Who am I? Why am I here?

I've been a professional woodworker for over a decade, the past few years of which I've spent as Cabinetmaker at Fernbank Science Center in Atlanta, Georgia. I also teach woodworking classes, mostly at Highland Woodworking.


I'm writing this blog to try and show what can be done with very basic tools in limited space. I have a huge shop with big machines at work, it's true, but for my own personal projects I work in borrowed space: half of a two-car garage.


I also hope to write occasional posts about why I'm a woodworker: the pleasures of working and the beauty of the material.

Monday, September 1, 2014

Make a Chopping Block for Green Woodworking




If you want to get started in woodworking on the lowest possible budget, I recommend what's called “green woodworking” or sometimes “greenwoodworking”. I've talked a little about this already, in this entry about the chairmaking class I took at Country Workshops last summer, and this entry about gathering some ash for my next chair.

One thing you will find handy if you want to start carving spoons and/or bowls from green wood is a chopping block, so you'll have a stable surface for shaping with an axe.

Tuesday, April 8, 2014

Hock Kitchen Knife Kits

I just put the first coat of finish on this guy:
If you've done much messing around with hand planes, you'll probably recognize the logo. If not, finish reading this and I'll try to start you down the path to enlightenment.

Wednesday, April 2, 2014

Planing Small Irregular Pieces of Wood

Just a quick post about using two-sided tape in a pinch.




The workpieces in question are a pair of scales for a kitchen knife I'm giving to my son. They're oddly shaped, so my bench vise couldn't hold them, and too thin to hold that way anyway. The ends have been cut off too far from square to use my Time Warp bench dogs; the force of planing would rotate them away from behind the dog and they'd just slide across the bench.

Wednesday, March 26, 2014

Attitude

Here's a great essay about Larry Hagberg, a blacksmith employed by the New York City Parks Department.

In general, what he says about making by hand is obviously backed up by his many years of direct experience and thinking. It confirms much of what I think about the inevitability of woodworking's (and blacksmithing's, and other crafts') survival: the crafts will survive because making stuff is a huge portion of what makes us human.

But there are two great quotes, from his answers to the last two questions in the interview, that I want to highlight here:

 In the old days, when we got tired and couldn't hold the hammer anymore, we would duct tape it to our hand and just keep working.

I remember a few moments like that from when I was younger, and learning a new woodworking skill created such an ecstatic buzz that my surroundings faded away, time ceased to exist, and gradually even my body felt peripheral to what the hand, eye, tool, and wood were doing.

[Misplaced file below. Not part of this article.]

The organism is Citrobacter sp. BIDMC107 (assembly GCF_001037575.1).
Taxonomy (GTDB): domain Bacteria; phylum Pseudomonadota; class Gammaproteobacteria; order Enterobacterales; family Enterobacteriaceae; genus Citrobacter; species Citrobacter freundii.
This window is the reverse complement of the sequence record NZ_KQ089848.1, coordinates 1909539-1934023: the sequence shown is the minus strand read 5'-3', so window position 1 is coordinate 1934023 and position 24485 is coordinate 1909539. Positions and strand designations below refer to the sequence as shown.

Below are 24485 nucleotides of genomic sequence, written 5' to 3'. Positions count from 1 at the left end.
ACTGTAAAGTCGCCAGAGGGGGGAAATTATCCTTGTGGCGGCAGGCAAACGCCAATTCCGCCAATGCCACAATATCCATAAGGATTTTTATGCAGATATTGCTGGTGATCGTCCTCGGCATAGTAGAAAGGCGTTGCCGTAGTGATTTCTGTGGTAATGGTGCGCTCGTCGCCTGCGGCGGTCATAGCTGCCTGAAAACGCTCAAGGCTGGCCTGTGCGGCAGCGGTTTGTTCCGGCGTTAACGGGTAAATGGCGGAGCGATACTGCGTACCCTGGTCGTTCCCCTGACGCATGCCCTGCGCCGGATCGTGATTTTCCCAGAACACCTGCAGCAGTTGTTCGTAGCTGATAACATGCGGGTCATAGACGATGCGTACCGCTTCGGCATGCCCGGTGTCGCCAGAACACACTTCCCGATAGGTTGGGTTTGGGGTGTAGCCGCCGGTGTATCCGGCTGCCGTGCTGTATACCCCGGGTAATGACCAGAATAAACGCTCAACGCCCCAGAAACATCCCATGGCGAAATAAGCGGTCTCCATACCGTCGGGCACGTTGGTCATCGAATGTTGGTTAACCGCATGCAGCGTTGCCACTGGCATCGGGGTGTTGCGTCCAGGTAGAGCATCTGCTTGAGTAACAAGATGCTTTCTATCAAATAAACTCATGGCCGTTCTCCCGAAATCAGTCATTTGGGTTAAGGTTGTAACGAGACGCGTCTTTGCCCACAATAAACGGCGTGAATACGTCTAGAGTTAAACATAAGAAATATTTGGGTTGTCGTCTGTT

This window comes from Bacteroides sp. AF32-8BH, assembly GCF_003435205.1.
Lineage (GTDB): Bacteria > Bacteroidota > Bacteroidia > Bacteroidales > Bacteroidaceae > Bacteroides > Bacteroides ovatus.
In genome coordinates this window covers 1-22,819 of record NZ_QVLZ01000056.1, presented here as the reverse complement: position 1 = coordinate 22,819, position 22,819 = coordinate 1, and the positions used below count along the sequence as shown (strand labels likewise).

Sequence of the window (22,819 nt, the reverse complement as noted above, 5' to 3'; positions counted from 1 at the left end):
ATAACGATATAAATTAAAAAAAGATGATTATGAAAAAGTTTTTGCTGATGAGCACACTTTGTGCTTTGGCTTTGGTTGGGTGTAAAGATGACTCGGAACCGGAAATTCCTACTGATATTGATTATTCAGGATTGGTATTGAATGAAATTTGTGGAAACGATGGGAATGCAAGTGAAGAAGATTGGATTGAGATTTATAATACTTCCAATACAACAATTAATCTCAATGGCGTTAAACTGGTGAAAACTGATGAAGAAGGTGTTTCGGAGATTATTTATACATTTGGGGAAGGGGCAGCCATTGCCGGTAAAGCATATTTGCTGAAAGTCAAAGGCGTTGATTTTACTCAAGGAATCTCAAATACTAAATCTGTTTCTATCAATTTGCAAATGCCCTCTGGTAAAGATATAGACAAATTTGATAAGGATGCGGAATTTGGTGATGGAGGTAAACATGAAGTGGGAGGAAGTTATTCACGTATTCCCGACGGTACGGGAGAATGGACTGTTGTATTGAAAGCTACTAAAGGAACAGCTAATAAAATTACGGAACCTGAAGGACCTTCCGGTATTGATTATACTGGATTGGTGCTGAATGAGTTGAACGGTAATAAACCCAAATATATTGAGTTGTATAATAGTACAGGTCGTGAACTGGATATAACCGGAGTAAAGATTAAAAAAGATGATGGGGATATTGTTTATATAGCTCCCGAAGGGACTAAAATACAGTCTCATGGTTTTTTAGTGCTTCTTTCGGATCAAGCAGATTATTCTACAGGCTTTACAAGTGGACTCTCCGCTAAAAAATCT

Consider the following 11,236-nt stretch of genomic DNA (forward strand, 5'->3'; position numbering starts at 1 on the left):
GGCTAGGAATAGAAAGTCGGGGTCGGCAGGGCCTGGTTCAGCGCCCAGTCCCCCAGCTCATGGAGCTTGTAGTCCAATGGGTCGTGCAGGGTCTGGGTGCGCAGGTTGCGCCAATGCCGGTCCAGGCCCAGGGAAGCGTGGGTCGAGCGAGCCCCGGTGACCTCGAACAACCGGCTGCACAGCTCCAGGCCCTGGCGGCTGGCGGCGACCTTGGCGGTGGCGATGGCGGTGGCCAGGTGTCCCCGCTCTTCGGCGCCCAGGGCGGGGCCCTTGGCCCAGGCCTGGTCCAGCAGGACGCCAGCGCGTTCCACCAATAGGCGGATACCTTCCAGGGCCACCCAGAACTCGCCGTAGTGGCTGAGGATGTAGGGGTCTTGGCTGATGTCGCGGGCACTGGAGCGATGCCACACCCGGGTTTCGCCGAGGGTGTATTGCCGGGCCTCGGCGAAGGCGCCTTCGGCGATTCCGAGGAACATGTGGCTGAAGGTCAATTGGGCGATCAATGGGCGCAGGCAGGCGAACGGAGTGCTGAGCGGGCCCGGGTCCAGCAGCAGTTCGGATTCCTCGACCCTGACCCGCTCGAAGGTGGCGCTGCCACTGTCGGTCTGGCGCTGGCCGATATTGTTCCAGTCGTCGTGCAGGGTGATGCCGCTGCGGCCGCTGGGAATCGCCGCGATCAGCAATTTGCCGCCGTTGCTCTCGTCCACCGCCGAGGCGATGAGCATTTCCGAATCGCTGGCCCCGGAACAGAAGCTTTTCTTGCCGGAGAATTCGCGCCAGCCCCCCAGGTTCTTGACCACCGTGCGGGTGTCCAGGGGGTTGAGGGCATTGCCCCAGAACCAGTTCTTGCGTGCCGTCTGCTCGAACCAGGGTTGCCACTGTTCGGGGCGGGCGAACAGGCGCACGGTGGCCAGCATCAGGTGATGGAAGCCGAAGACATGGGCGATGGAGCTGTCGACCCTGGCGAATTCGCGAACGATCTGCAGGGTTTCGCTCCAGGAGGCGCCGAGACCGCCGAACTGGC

At the other end of a working life, Hagberg has this to say about retirement:

I heard about so many guys who retire, especially when you do a hard job, you can't just move to Florida and live on a golf course. You're a working guy, that stuff'll kill you. All of a sudden you stop doing what you're doing and it all veers to the right and downhill.

Amen, brother. I'm nearly 20 years behind you, but already I feel the truth of what you're saying in my own body, and see it happening (both ways) with my older friends and teachers.

Saturday, March 15, 2014

To the Victor Go the Bench Doges

A few people have asked me "What happened with your Shop Stool Build-Off entry?" I wrote about building it in this recent post, but never followed up to let you know how it fared in competition.

Reader, I won! . . . not best of show or anything, but "best concept," I guess because I noticed that a shaving horse and a shop stool have many of the same features. You can read about (and see photos of) the REAL winners at this blog entry by Chris Wong of Flair Woodworks, the organizer of #SSBO. Some of the other entries are very, very well-designed and -executed pieces of genuine furniture. It was humbling to be put in their company.

Turns out, there were real-world prizes! About a week ago, I got an envelope in the mail from Canada:

It contained a set of wooden bench dogs from Time Warp Tool Works, a company known mainly for wooden molding planes. My bench already has 3/4" holes for round metal bench dogs, so I was able to compare them side by side right away.

Sunday, February 9, 2014

Wednesday, January 29, 2014

Ebonizing Wood



One way to make your woodworking stand out is to invest some time in learning new finishing techniques. Ebonizing by the method I describe here is a great addition to the thousand-dollar shop, because it requires no special equipment or tools other than the plastic cups, gloves, rags, etc. you already have on hand.